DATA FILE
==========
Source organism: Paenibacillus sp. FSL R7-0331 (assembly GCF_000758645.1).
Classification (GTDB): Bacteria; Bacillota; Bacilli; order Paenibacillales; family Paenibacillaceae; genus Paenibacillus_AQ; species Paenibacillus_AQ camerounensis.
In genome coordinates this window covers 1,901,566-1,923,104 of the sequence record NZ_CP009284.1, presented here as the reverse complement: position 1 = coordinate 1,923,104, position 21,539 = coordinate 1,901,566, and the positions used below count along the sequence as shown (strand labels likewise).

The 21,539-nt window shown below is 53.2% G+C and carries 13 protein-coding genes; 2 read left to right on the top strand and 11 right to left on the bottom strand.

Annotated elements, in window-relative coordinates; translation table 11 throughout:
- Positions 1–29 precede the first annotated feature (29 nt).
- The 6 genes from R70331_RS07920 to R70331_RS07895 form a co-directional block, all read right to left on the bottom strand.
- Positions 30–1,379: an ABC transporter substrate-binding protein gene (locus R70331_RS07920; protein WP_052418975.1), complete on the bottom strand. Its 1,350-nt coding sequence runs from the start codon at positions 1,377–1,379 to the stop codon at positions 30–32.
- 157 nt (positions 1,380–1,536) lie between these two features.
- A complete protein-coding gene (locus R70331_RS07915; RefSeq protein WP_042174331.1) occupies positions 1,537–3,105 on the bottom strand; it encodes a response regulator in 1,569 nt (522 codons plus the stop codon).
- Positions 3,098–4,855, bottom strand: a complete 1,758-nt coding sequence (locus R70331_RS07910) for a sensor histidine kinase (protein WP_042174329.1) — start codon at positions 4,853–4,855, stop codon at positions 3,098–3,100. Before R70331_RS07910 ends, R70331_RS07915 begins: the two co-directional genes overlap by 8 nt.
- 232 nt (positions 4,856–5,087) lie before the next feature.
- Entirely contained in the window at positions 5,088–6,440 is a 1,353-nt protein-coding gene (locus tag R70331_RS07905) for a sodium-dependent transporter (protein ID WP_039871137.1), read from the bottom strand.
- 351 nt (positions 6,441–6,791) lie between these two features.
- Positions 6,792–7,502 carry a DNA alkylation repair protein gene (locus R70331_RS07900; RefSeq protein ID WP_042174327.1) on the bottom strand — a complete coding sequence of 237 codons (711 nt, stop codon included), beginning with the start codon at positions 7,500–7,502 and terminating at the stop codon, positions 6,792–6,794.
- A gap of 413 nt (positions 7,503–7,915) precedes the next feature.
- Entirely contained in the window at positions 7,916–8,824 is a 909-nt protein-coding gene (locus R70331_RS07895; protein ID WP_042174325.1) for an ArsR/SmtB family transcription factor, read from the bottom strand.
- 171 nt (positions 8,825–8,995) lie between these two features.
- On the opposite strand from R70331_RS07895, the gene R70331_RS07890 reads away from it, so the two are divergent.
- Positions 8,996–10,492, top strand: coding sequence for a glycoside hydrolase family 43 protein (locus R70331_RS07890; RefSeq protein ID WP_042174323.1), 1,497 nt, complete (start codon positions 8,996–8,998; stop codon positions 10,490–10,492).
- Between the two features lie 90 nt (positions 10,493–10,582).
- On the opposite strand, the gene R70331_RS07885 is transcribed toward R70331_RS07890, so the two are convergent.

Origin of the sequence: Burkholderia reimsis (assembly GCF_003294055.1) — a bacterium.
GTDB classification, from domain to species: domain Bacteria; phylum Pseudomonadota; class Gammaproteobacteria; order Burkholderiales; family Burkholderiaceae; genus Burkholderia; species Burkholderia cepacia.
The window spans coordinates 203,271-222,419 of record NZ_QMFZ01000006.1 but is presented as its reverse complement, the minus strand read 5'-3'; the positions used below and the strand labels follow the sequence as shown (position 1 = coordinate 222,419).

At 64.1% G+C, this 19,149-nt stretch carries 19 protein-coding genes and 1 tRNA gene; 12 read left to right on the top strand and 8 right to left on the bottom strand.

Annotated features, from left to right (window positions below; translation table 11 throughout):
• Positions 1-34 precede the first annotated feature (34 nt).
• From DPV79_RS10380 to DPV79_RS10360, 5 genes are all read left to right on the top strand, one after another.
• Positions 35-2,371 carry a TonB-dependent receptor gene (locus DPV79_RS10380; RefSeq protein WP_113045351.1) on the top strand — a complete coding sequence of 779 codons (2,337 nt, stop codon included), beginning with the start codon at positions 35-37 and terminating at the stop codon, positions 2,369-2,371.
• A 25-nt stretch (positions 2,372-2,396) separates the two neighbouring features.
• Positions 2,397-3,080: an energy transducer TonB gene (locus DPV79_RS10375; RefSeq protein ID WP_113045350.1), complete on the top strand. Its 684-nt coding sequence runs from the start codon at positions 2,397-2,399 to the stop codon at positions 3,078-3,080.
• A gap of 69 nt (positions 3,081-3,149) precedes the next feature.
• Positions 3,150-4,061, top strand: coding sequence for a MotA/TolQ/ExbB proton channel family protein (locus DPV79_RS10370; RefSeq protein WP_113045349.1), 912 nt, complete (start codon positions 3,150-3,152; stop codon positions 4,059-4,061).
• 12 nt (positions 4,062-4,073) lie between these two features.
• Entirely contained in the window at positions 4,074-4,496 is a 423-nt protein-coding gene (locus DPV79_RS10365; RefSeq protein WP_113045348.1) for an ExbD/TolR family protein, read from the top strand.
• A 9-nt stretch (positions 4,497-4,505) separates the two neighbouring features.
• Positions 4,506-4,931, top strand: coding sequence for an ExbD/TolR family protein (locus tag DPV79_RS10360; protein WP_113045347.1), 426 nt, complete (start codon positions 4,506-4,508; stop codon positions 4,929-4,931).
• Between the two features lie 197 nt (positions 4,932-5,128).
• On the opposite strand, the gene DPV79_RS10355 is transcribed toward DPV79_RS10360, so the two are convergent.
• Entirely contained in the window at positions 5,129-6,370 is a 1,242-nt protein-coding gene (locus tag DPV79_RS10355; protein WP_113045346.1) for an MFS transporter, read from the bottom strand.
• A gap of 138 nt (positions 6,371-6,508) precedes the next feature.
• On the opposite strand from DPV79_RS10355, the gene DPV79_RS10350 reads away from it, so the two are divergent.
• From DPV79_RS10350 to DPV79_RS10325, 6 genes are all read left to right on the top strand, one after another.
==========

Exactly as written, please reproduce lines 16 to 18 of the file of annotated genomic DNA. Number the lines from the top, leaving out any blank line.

- A gap of 413 nt (positions 7,503–7,915) precedes the next feature.
- Entirely contained in the window at positions 7,916–8,824 is a 909-nt protein-coding gene (locus R70331_RS07895; protein ID WP_042174325.1) for an ArsR/SmtB family transcription factor, read from the bottom strand.
- 171 nt (positions 8,825–8,995) lie between these two features.